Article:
Reading Time: 3 minutesFact: 99.99 per cent of parents spend at least 99.99 per cent of their time worrying about the same thing – their child’s happiness. Well, at least I think those percentages are correct. OK, OK, so I made them up. But they feel about right. Right?
In truth, it’s probably even closer to 100 per cent. If you’re a new mum (and if so, I offer you a huge welcome to the fold!), you should know that in the not-too-distant future you, too, will be joining the rest of us in pondering the big Happiness question. How can we know for sure that our child is truly happy? And if we suspect that they’re not, how can we change that? It’s one of the biggies we parents have to face.
As luck wouldn’t have it, you can’t just walk into a store and pick up the latest Happiness Measuring tool. Despite the speed at which our planet is using and abusing technology, nobody has quite managed to come up with one. Or probably even tried. Which, unfortunately, means we’ve been left to our own devices. (And, no, I don’t mean tablets, phones and laptops.)
But with so many other parenting duties vying for our attention, we often end up looking for the quickest solutions. Maybe if we just buy them more things, they’ll be happy. Or maybe if we buy them that one thing their best friend seems to really enjoy. Or maybe if we take them to more places. Or get them more friends. Or move their bedtime a little earlier. Or possibly later. Or maybe not. Searching for the solution to their happiness can often mean the end of ours. And that, my parenting friends, simply ain’t good.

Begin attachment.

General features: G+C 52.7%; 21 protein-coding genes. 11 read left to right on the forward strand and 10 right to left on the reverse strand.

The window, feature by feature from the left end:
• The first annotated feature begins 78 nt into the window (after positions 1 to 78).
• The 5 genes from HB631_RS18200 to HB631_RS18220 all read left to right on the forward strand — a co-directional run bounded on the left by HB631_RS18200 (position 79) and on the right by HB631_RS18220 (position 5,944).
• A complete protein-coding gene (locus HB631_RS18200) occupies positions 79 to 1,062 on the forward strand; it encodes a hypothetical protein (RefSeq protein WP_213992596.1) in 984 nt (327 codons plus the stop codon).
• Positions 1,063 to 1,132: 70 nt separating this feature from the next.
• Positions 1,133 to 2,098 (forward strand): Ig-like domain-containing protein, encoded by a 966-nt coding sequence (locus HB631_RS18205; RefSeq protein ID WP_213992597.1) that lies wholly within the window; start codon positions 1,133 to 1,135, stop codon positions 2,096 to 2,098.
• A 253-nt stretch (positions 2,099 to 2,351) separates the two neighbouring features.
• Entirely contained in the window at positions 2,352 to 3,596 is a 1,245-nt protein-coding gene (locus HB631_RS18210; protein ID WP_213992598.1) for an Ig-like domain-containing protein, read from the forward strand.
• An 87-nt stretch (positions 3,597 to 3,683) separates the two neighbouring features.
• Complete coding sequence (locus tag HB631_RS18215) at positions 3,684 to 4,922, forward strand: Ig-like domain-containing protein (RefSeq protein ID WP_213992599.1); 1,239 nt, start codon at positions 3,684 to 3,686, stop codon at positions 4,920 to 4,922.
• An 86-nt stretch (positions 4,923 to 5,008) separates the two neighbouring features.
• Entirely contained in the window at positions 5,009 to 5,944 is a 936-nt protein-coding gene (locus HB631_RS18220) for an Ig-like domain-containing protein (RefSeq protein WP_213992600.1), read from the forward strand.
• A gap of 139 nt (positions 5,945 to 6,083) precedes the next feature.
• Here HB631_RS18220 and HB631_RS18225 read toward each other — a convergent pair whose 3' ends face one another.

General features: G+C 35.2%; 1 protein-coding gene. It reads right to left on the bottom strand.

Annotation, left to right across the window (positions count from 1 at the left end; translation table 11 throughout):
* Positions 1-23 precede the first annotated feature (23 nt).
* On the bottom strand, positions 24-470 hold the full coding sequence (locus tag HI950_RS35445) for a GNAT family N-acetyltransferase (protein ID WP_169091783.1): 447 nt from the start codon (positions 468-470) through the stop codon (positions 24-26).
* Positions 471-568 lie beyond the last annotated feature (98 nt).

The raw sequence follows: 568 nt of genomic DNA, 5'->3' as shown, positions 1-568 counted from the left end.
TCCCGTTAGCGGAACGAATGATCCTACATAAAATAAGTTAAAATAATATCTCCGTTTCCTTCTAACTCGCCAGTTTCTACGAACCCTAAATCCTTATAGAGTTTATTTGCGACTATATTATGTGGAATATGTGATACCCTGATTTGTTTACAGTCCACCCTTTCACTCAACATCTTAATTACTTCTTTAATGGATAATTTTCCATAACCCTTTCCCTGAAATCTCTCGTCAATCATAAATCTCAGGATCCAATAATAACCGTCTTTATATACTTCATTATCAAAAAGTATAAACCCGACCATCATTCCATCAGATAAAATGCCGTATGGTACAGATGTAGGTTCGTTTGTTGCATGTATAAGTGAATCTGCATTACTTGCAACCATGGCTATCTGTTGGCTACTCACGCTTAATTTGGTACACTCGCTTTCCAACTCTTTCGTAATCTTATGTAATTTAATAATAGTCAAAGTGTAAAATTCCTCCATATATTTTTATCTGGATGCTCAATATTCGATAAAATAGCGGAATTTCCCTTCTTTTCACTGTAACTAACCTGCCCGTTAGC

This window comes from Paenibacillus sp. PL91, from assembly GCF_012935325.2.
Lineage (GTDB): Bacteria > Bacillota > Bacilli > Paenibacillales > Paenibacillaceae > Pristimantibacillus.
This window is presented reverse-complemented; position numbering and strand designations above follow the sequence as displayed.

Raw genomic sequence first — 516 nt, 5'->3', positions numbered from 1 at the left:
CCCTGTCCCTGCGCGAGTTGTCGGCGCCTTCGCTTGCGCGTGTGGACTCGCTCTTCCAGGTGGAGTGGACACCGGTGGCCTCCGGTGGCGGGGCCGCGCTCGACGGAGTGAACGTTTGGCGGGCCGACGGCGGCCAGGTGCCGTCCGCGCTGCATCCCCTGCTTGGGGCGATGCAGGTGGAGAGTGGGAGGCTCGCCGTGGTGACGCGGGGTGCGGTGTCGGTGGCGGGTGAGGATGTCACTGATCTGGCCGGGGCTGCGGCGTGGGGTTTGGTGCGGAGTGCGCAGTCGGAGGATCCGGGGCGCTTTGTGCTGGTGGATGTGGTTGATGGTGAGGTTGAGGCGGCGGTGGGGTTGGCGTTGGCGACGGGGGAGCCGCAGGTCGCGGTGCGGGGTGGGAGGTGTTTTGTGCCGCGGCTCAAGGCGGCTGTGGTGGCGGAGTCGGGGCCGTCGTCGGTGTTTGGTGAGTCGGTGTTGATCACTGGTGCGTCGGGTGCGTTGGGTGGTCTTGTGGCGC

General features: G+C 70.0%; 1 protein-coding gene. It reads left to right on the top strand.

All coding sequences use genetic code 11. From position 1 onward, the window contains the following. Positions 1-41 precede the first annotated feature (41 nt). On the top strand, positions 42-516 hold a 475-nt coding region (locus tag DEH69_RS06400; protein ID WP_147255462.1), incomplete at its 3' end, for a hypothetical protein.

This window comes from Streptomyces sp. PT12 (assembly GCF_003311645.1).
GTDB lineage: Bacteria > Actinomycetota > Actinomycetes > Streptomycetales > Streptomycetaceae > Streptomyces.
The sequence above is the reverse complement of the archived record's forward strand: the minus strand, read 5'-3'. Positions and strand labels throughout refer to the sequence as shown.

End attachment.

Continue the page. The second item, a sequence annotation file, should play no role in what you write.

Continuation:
But what if there was a measuring tool that was guaranteed to work? And was completely free? Yes, you heard right. I wouldn’t even charge a cent for it. And although I’d like to pretend that it’s because I’m such a super-generous person, it’s actually because you already own it. You see, the thing is (drum roll, please)…
The measure of a child’s happiness is a child’s happiness.
It really is as simple as that. As parents, we know the difference between our child being happy whilst also having a good moan from time to time and our child being unhappy. They’re two completely different states. But if your child is happy in their own skin and daily life – despite your fretting that they don’t have enough friends or things, or even that they have too many of them – then they’re happy. And there’s absolutely nothing you need to do. Nothing. Well, except maybe nurture that happiness.
So how do we nurture happiness, I hear you ask. Simple: By encouraging them in the things they enjoy – the things that really engage them in a joyous, happy state. If spending an entire day playing in mud is the thing that makes your child smile and laugh, then give them more mud. If reading books is their one true love, then take them to a library. If it’s creating towers of blocks, then challenge them to see how high they can build them. Giving more happiness to an already happy child sustains it, and surrounding an unhappy child with their own personal idea of happiness can create it. It’s one of the joys of being human.
And of course, one of the greatest joys of happiness is that it’s infectious. The more you nurture and sustain theirs, the more you nurture and sustain your own. Which makes for one big, happy family!